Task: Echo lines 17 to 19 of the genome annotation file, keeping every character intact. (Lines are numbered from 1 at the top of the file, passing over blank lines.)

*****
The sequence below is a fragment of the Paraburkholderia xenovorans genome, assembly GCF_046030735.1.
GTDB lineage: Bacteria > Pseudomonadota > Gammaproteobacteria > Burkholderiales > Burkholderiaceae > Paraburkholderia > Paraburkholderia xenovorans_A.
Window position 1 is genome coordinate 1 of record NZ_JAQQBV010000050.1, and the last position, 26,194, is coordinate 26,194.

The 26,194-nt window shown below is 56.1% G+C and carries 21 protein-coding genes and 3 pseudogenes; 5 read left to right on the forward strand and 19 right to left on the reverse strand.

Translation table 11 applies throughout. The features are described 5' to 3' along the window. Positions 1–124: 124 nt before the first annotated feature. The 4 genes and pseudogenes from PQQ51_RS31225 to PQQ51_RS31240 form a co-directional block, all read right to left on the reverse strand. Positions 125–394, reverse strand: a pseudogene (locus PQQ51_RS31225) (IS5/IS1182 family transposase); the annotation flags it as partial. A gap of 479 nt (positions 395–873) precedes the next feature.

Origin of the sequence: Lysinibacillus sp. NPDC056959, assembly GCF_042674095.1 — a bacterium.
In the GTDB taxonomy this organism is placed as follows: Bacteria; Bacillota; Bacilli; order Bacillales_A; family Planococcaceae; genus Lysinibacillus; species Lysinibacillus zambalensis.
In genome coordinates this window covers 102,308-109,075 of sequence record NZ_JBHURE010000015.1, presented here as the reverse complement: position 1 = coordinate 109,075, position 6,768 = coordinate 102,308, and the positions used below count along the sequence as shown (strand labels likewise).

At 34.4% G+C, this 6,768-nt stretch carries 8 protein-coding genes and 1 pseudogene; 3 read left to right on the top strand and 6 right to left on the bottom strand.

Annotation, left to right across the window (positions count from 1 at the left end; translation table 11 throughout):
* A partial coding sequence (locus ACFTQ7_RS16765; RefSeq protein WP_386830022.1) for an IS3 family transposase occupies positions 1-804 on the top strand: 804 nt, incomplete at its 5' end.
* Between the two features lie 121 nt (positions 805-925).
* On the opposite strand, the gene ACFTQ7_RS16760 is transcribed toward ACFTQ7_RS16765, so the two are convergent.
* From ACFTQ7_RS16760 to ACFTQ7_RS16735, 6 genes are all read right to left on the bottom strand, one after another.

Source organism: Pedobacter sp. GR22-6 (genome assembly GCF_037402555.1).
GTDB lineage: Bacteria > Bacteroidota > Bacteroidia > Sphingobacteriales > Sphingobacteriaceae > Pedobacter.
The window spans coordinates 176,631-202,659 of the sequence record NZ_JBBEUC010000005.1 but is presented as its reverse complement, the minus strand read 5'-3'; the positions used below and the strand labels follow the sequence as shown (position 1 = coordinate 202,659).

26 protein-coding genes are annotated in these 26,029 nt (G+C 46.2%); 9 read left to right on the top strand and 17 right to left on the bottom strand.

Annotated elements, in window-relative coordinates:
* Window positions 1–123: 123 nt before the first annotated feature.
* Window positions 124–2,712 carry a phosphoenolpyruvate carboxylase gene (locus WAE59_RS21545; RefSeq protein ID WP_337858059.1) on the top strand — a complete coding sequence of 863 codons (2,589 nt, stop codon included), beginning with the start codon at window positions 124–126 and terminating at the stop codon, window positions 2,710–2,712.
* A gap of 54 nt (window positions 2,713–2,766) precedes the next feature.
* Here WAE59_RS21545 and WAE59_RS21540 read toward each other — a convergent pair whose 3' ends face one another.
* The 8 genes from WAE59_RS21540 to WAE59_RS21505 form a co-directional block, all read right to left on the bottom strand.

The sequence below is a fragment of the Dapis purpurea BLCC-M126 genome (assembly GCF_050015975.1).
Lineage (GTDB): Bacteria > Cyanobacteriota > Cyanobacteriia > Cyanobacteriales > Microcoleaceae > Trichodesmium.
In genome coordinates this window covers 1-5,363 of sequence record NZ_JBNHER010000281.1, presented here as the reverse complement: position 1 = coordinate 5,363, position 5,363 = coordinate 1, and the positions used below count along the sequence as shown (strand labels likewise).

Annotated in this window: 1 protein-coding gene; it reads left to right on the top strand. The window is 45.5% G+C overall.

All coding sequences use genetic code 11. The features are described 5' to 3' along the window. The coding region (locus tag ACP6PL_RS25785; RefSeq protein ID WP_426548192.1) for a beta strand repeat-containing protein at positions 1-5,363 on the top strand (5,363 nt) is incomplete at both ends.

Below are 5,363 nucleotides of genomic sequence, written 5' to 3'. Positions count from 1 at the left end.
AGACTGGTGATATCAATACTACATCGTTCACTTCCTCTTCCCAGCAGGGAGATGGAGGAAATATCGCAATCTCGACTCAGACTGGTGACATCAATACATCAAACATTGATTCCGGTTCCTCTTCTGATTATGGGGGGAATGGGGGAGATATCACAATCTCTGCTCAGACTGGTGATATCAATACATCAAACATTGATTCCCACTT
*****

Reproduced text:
The window spans coordinates 176,631-202,659 of the sequence record NZ_JBBEUC010000005.1 but is presented as its reverse complement, the minus strand read 5'-3'; the positions used below and the strand labels follow the sequence as shown (position 1 = coordinate 202,659).

26 protein-coding genes are annotated in these 26,029 nt (G+C 46.2%); 9 read left to right on the top strand and 17 right to left on the bottom strand.

Annotated elements, in window-relative coordinates: